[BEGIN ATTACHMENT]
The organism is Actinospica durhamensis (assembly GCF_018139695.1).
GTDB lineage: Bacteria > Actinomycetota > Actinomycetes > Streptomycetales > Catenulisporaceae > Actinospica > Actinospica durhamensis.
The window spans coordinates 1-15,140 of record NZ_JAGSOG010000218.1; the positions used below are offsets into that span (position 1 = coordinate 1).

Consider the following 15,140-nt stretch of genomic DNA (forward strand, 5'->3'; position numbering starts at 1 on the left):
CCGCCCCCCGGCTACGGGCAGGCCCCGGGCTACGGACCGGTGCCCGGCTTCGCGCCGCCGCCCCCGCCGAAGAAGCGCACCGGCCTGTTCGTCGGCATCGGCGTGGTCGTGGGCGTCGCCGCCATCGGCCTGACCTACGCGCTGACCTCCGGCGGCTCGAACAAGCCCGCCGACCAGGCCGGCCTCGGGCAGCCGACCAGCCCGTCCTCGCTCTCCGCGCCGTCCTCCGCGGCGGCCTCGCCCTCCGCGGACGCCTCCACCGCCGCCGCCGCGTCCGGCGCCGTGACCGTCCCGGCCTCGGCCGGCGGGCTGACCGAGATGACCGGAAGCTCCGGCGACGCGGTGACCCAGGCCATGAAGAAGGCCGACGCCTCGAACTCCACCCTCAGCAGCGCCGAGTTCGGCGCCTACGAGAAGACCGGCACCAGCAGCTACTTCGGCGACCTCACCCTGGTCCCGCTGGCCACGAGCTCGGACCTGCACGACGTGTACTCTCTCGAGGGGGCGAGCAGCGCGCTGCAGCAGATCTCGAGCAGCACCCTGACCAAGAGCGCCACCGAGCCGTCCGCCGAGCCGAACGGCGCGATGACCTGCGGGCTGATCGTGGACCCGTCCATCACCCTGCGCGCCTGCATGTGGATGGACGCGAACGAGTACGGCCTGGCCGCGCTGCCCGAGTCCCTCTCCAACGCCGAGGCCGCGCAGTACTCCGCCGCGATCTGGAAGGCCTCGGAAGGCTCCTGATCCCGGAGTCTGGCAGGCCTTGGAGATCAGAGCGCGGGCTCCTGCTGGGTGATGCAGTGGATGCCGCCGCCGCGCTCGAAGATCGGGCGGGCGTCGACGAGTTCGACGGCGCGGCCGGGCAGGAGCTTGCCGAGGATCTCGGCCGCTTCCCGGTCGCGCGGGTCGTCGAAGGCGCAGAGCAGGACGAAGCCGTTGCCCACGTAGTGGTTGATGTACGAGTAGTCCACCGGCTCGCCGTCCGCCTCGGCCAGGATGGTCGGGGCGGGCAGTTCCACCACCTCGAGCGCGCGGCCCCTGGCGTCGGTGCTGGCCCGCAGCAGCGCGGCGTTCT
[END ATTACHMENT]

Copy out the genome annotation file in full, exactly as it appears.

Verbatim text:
The organism is Actinospica durhamensis (assembly GCF_018139695.1).
GTDB lineage: Bacteria > Actinomycetota > Actinomycetes > Streptomycetales > Catenulisporaceae > Actinospica > Actinospica durhamensis.
The window spans coordinates 1-15,140 of record NZ_JAGSOG010000218.1; the positions used below are offsets into that span (position 1 = coordinate 1).

Consider the following 15,140-nt stretch of genomic DNA (forward strand, 5'->3'; position numbering starts at 1 on the left):
CCGCCCCCCGGCTACGGGCAGGCCCCGGGCTACGGACCGGTGCCCGGCTTCGCGCCGCCGCCCCCGCCGAAGAAGCGCACCGGCCTGTTCGTCGGCATCGGCGTGGTCGTGGGCGTCGCCGCCATCGGCCTGACCTACGCGCTGACCTCCGGCGGCTCGAACAAGCCCGCCGACCAGGCCGGCCTCGGGCAGCCGACCAGCCCGTCCTCGCTCTCCGCGCCGTCCTCCGCGGCGGCCTCGCCCTCCGCGGACGCCTCCACCGCCGCCGCCGCGTCCGGCGCCGTGACCGTCCCGGCCTCGGCCGGCGGGCTGACCGAGATGACCGGAAGCTCCGGCGACGCGGTGACCCAGGCCATGAAGAAGGCCGACGCCTCGAACTCCACCCTCAGCAGCGCCGAGTTCGGCGCCTACGAGAAGACCGGCACCAGCAGCTACTTCGGCGACCTCACCCTGGTCCCGCTGGCCACGAGCTCGGACCTGCACGACGTGTACTCTCTCGAGGGGGCGAGCAGCGCGCTGCAGCAGATCTCGAGCAGCACCCTGACCAAGAGCGCCACCGAGCCGTCCGCCGAGCCGAACGGCGCGATGACCTGCGGGCTGATCGTGGACCCGTCCATCACCCTGCGCGCCTGCATGTGGATGGACGCGAACGAGTACGGCCTGGCCGCGCTGCCCGAGTCCCTCTCCAACGCCGAGGCCGCGCAGTACTCCGCCGCGATCTGGAAGGCCTCGGAAGGCTCCTGATCCCGGAGTCTGGCAGGCCTTGGAGATCAGAGCGCGGGCTCCTGCTGGGTGATGCAGTGGATGCCGCCGCCGCGCTCGAAGATCGGGCGGGCGTCGACGAGTTCGACGGCGCGGCCGGGCAGGAGCTTGCCGAGGATCTCGGCCGCTTCCCGGTCGCGCGGGTCGTCGAAGGCGCAGAGCAGGACGAAGCCGTTGCCCACGTAGTGGTTGATGTACGAGTAGTCCACCGGCTCGCCGTCCGCCTCGGCCAGGATGGTCGGGGCGGGCAGTTCCACCACCTCGAGCGCGCGGCCCCTGGCGTCGGTGCTGGCCCGCAGCAGCGCGGCGTTCT